Nir Bitton burst into tears as the full extent of his knee injury hit home and now, he admitted, his emotions will probably get the better of him when he pulls on a Celtic jersey again
The midfielder is nearing full fitness after being sidelined for almost a year, but was so worried about his future he had told his wife, Bar, she might have to go out looking for a job.
However, the 27-year-old believes he will appreciate what he has all the more having recovered from his first serious injury, the mental torment having taken almost as great a toll as the physical scars.
Claiming he feels he is just about to embark on his career all over again, Bitton said: “It’s been a long time, 11 months, and when you are out for that time you realise that you have to appreciate every minute you spend on the pitch.
“Sometimes for athletes or basketball players or footballers it is the same. When you don’t play you are not happy. So long as you are healthy you need to appreciate it. It’s been a tough time for me and I’m happy to be back.”
As he headed for London to see a specialist after playing for two months with a swollen knee, injections and tablets having done nothing to help, Bitton believed perhaps another injection and a few weeks out would be all he needed. But he was devastated when the true extent of his problem was revealed. He said: “I went there not even thinking about the possibility of a serious injury or surgery. I thought I was just going for his opinion on how to get rid of the swelling and stuff.
“Then he looked at my scan and said, ‘you need to be out for nine to 12 months’.
“I started to cry. I phoned my wife straight away and said, ‘I think you need to look for a job, I’m finished’. I cried and I couldn’t control it. For me this is the thing I like to do most.
“People on the outside might not understand that. But to us playing football is everything, but when you are injured you can’t help yourself or do anything about it. You sit there watching your team-mates doing well, winning games and trophies and you know you are not part of it and can’t do anything about it.
“You need to be mentally strong. You need to focus on your rehab and get your session done. It’s been a really tough time. Physically it was tough but mentally it was an even bigger challenge.
“It was my first long-term injury and you don’t know what to expect. You don’t know what challenges lie in wait and there are so many mental things going on behind the scenes.
“You just try to stay focused, stay calm and surround yourself with good people who always support you whatever it takes. I am just happy to be back and put it behind me.”
The Israeli internationalist admitted that previously he had given little thought to others being injured but having suffered such a trauma himself, he will now be much more sympathetic.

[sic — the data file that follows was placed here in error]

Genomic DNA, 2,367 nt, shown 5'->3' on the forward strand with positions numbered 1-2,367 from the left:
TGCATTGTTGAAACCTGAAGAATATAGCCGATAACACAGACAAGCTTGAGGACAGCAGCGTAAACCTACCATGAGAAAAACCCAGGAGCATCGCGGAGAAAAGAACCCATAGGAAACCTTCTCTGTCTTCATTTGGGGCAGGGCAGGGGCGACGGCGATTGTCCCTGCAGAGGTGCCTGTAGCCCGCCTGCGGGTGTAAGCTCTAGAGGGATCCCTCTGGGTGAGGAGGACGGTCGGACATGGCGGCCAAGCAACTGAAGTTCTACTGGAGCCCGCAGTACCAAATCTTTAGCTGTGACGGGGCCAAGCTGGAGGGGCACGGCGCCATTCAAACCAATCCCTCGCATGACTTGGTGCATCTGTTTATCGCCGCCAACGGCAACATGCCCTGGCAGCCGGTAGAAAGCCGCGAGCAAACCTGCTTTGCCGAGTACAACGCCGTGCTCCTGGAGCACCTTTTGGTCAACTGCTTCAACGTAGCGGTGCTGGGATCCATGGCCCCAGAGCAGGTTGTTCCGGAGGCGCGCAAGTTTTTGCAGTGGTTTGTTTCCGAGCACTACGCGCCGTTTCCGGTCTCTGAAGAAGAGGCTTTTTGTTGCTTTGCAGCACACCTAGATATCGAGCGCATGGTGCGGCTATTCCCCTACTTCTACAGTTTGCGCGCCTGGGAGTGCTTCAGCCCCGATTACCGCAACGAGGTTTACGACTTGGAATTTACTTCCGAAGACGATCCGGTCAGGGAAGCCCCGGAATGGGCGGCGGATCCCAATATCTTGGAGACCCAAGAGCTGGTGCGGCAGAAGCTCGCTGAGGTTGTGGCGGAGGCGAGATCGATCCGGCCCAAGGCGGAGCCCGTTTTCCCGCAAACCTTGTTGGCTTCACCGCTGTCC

He said: “I would see people hurt themselves or get sick and injured and if I’m honest I didn’t think too much about it. You feel sorry for them of course, but you don’t really feel it. It’s only when you get something like this yourself that you see that these other people are warriors.
“Around Christmas time we as players always go to hospital to see the children. I appreciate now that these kids are the strongest people in the world.
“After this injury I start to appreciate the small things in life now. I see these boys and girls there unwell and I appreciate life itself. These guys, for me, are an inspiration. They should be an inspiration to everyone.”
Bitton acknowledges he still has some way to go before he regains full fitness but joining his team-mates in their winter training camp in Dubai has helped ease him back into the swing of things.
“Never mind kicking a football,” he said. “The first time I went out on a pitch and started running I had never felt so happy. I’d never been happy running before like that.
“I felt like I was playing for the first time again. Every small sensation had me buzzing. Passing the ball, running on the pitch, doing the warm-up. It all felt great.”
Training is one thing but, admitted Bitton, stepping out on to the pitch to play again with be a totally different experience.
He said: “‘It will be emotional for me, it will be emotional for my family. They have been part of it with me and suffered a lot in the first few months.
“I appreciate all their help and they deserve it. My two-year-old daughter Emma is too young to understand it all now, but she is starting to realise. She has watched a few Celtic games this season and I have a neighbour called Tom Rogic [pictured] so she watches him on television and she’s like ‘goal, goal…’
“She will be excited to see her daddy playing and I want to make her proud.”